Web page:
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Elder Scrolls VI-min

10 Things We Want to See in Elder Scrolls 6

What we’re hoping to see in Elder Scrolls 6

Originally released in 2011, The Elder Scrolls V: Skyrim set a new standard for RPGs and open world games.

Since, then Skyrim has been re-released multiple times on various devices, but the core has always remained: Skyrim is a full world desperate to be explored.

It’s no wonder that anticipation for Elder Scrolls 6 has been huge, despite the lack of details around the next instalment to the franchise. In fact, in an interview with PC Gamer, Bethesda’s vice president, Pete Hines, explained that “it’s an additional ask” to constantly release trailers and news for Elder Scrolls 6. That means that it’s unlikely that much else will be released until Elder Scrolls 6 is near completion.

But the Guild of GameSpew has come together and created a new Elder Scroll; one that can be read by all, Dragonborn or not. It reveals a type of prophecy, a deep wish, of the 10 things we want to see within Elder Scrolls 6.

Improved combat

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The Elder Scrolls V: Skyrim did so much well, but perhaps its biggest flaw is the combat system – especially close combat. Despite the range in combat styles and weapons, it all just feels very clumsy and loose. Of course, targeting would remove the immersion value that Elder Scrolls games pride themselves on, but something needs to change.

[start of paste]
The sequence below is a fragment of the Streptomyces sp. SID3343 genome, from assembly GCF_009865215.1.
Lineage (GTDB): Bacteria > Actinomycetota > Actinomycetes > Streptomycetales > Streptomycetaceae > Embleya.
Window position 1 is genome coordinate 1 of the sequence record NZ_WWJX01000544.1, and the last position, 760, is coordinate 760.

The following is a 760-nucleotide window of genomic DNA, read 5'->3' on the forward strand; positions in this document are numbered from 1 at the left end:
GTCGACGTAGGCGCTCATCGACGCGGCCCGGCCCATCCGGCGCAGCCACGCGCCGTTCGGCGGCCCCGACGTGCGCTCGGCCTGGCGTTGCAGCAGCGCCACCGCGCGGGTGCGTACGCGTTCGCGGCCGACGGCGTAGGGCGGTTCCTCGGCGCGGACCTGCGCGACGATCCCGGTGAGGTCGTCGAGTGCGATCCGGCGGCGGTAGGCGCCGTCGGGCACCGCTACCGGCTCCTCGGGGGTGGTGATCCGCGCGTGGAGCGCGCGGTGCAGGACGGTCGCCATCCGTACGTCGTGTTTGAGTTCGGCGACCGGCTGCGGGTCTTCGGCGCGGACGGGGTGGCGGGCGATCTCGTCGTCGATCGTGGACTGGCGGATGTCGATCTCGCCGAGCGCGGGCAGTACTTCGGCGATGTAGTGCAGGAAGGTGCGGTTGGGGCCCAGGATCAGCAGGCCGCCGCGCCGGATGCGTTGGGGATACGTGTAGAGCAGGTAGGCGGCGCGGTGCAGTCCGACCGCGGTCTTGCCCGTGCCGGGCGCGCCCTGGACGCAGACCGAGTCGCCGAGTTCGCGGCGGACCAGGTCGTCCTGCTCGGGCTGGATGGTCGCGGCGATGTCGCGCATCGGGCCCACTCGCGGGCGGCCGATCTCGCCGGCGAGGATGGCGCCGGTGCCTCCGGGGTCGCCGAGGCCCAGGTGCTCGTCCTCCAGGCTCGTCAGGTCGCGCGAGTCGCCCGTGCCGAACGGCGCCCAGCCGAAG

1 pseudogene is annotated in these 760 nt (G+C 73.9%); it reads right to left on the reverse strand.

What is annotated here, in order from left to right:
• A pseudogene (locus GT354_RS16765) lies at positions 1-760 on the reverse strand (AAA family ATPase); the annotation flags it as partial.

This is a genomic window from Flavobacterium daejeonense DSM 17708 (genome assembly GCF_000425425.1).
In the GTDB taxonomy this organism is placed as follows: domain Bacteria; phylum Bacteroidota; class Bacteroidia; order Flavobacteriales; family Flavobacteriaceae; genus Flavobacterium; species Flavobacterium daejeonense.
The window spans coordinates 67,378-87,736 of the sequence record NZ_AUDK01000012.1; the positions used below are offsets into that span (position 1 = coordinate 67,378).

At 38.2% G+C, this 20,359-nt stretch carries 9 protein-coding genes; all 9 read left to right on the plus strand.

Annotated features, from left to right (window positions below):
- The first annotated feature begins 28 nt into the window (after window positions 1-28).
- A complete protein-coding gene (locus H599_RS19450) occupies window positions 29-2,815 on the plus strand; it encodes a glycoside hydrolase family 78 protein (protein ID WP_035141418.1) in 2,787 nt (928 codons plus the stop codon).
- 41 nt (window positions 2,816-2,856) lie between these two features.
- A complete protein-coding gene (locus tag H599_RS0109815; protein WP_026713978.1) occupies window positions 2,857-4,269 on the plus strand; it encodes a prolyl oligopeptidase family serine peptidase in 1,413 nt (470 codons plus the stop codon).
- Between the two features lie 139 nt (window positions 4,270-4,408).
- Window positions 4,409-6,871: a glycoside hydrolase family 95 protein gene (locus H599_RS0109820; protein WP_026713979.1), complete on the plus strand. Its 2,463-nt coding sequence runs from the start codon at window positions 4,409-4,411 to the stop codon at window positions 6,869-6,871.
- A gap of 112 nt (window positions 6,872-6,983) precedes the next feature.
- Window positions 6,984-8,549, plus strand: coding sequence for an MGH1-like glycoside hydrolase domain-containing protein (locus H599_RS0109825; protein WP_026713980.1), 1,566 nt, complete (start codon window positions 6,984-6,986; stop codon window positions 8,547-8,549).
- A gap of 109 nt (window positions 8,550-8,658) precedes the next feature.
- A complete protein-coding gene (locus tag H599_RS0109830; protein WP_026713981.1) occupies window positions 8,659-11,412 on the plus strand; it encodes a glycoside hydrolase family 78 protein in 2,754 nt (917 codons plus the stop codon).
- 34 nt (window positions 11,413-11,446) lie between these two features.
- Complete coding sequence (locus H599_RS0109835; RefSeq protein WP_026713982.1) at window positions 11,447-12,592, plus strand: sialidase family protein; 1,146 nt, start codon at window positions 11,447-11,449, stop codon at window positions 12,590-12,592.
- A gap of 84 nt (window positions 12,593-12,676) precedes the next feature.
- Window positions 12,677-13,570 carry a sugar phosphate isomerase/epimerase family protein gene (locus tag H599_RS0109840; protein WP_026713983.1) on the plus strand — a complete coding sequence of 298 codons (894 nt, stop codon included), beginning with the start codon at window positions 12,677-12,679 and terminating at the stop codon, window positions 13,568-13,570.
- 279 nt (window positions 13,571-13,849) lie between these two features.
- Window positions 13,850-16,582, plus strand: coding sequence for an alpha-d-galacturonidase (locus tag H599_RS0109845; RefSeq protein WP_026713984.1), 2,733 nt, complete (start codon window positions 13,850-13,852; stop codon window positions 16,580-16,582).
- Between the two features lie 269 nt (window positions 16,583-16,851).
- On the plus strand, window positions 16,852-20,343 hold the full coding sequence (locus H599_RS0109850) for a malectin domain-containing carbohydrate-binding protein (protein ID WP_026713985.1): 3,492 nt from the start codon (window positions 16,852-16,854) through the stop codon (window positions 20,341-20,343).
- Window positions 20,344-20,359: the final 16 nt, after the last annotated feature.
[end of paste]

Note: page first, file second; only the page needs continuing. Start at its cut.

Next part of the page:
Blocking can be very ineffective against one-handed attacks unless it’s perfectly timed. Elder Scrolls 6 shouldn’t be easy, but in the heat of combat, blocking can become a second thought due to how challenging it can be. Plus, actually swinging the weapon feels very aimless, making Skyrim feel almost like a hack and slash game. Combat needs to be more nuanced and improved in Elder Scrolls 6.

Less caves

Caves… caves everywhere. A lot of Skyrim’s quests are built around venturing into these caves to either kill villains or loot treasure. There’s nothing wrong with this format, but there’s just too many of them, and such little variety in some quest lines due to this.

There’s a few camps and strongholds in The Elder Scrolls V: Skyrim to mix up the quests, but more variety is needed. There could be mansions holding treasure, temples across the land, even whole villages controlled by bandits. Elder Scrolls 6 shouldn’t remove caves, but ensure there’s enough variety in the areas to explore.

Big cities

Skyrim is full of great villages and smaller towns to explore. But it’s missing some big cities; bustling areas areas full of NPCs, shops, bars, schools – anything and everything. The smaller villages tend to just offer one location for each need, and it feels slightly one-dimensional because of this.